the pressure on his bladder. Dr. Benhein also instructed the
nurses to contact the urologist at Putnam Hospital Center to
arrange for plaintiff to be admitted. Plaintiff had a urine
sample taken, which showed no signs of infectious
microorganisms. Plaintiff alleges Dr. Benhein did not perform
any tests himself, nor did he supervise the nurses. The
nurses then inserted an allegedly unsterilized Foley catheter
rather than a straight catheter and were unable to contact
Putnam Hospital Center. Instead, plaintiff was admitted to
Green Haven's infirmary for observation until his
discharge on April 18, 2013. Plaintiff received a
prescription for Tamsulosin, a drug used to treat benign
prostate hyperplasia (“BPH”), which is an
April 21, 2013, plaintiff presented at emergency sick call
and informed the nurse on duty he had a urinary bacterial
infection and needed urgent treatment. The nurse informed Dr.
Bhopale of plaintiff's complaint. Plaintiff was not
prescribed medication, but was scheduled for an appointment
with Dr. Chakravorty the next morning. At that appointment,
plaintiff informed Dr. Chakravorty of his infection and
complained the Tamsulosin caused a variety of unpleasant side
effects, including headaches, blurred vision, and nausea. Dr.
Chakravorty did not prescribe an alternative to Tamsulosin
and did not provide plaintiff with antibiotics.
April 25, 2013, plaintiff had a urine sample taken and sent
for urinalysis testing. The results of the urinalysis were
reported on April 28, 2013, and revealed “many”
infectious microorganisms in plaintiff's urine. (Compl.
at ¶ 27, Ex. 1). On April 28, 2013, Dr. Chakravorty
provided plaintiff with a ten-day supply of Ciprofloxacin, an
antibiotic. Plaintiff alleges that the treatment did not cure
the infection and he developed chronic bacterial
9, 2013, Dr. Chakravorty examined plaintiff, but plaintiff
refused a digital rectal exam of his prostate, and his
requested urologist referral was denied. Plaintiff alleges
that at some point in May 2013 his PSA level was 5.58 ng/ml.
12, 2013, plaintiff filed his first grievance in this matter,
designated GH-75170-13 (“the first grievance”).
It alleges plaintiff complained to Dr. Chakravorty of
constant pain in the left side of his back on numerous
occasions. The first grievance also describes the April 17,
2013, emergency visit described above, but contains no
allegation of wrongdoing on the part of Dr. Burnstein. The
first grievance does not name Kelly nor state any wrongdoing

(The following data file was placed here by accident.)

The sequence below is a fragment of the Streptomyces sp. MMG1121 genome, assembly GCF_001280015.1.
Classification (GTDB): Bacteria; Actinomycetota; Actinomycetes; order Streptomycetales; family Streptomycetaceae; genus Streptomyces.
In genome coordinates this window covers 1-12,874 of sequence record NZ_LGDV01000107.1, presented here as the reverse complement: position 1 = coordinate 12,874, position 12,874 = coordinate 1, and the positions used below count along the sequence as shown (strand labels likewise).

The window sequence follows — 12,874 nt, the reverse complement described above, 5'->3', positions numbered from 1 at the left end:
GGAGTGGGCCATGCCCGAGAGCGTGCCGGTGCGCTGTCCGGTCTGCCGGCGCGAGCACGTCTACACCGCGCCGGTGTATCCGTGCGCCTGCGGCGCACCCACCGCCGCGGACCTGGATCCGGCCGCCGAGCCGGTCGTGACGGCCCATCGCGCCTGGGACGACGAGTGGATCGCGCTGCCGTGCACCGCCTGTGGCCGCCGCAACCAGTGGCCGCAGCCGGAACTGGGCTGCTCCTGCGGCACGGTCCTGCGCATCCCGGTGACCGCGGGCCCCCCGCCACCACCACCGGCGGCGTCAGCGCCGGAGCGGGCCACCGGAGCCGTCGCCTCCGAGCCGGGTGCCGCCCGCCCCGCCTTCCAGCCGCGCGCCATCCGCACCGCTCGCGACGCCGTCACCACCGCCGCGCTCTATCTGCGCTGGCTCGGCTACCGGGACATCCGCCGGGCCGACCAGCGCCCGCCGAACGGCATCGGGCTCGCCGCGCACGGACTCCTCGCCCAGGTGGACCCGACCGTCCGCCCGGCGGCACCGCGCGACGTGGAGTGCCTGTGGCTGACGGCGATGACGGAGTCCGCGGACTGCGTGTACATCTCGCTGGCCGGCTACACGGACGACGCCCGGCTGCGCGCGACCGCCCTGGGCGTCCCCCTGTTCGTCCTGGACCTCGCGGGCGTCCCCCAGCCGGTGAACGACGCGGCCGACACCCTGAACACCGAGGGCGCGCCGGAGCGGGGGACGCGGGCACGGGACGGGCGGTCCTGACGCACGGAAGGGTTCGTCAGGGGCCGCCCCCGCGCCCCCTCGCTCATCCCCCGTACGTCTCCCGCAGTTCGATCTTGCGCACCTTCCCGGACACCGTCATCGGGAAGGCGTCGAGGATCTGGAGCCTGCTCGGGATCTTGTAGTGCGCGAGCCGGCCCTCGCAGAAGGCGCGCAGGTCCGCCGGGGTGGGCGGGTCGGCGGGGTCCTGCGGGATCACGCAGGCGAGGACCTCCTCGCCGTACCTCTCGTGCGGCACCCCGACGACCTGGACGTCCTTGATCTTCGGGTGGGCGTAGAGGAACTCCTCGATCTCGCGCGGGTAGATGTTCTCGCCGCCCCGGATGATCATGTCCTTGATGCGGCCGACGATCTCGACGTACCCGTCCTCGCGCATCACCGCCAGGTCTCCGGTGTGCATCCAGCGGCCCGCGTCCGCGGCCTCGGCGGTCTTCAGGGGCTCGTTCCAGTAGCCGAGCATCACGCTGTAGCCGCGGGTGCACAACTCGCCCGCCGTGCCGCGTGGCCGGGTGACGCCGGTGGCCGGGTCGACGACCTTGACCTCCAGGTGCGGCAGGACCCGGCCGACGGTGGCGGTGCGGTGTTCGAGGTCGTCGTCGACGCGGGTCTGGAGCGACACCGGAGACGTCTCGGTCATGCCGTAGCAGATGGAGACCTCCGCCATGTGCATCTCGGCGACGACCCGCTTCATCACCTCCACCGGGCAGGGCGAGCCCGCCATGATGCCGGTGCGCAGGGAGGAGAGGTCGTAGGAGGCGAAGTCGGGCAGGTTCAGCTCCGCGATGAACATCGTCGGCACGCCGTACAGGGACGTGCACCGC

with respect to Kelly or any other nurse. The first grievance
claims Dr. Chakravorty told plaintiff that his request for an
examination by a urologist had been denied “by the
administration.” (Doc. #30, Ex. C).
20, 2013, Dr. Chakravorty, citing plaintiff's 5.58 ng/ml
PSA level, referred plaintiff to a urologist requesting a
biopsy be performed on plaintiff's prostate.
7, 2013, plaintiff presented at sick call complaining of pain
in his lower back, hips, thigh, and lower legs. Plaintiff
alleges these are symptoms of prostatitis.
21, 2013, Dr. Janis, a urologist, examined plaintiff and
performed an ultrasound on plaintiff's prostate, noted
abnormalities, and ordered a biopsy. On July 31, 2013, Dr.
Janis diagnosed plaintiff with BPH and a recurrent bacterial
September 10, 2013, Dr. Janis performed a biopsy, the results
of which confirmed that BPH, not prostate cancer, was causing
plaintiff's symptoms. Dr. Janis prescribed Tamsulosin.
October 10, 2013, plaintiff returned to the facility clinic
complaining of a recurrent urinary infection. Dr. Chakravorty
prescribed plaintiff a ten-day course of Ciprofloxacin.
occasions, November 19, 2013, and December 2, 2013, plaintiff
reported to the facility medical staff that the Tamsulosin
had not cured his urinary complications and recurring
bacterial infections. Plaintiff alleges prostate surgery should
have been approved at that stage, but he does not state
whether this was discussed with the treating physician, who
is not named.
alleges that by January 27, 2014, his PSA level had elevated
to 8.00 ng/ml.
April 24, 2014, Dr. Janis again examined plaintiff and
recommended a cystoscopy to examine plaintiff's prostate.
On July 22, 2014, Dr. Janis performed a cystourethroscopy
examination of plaintiff's prostate and bladder. Dr.
Janis confirmed plaintiff suffered from “recurrent
urinary tract infections[, ] ‘BPH' symptoms[, and]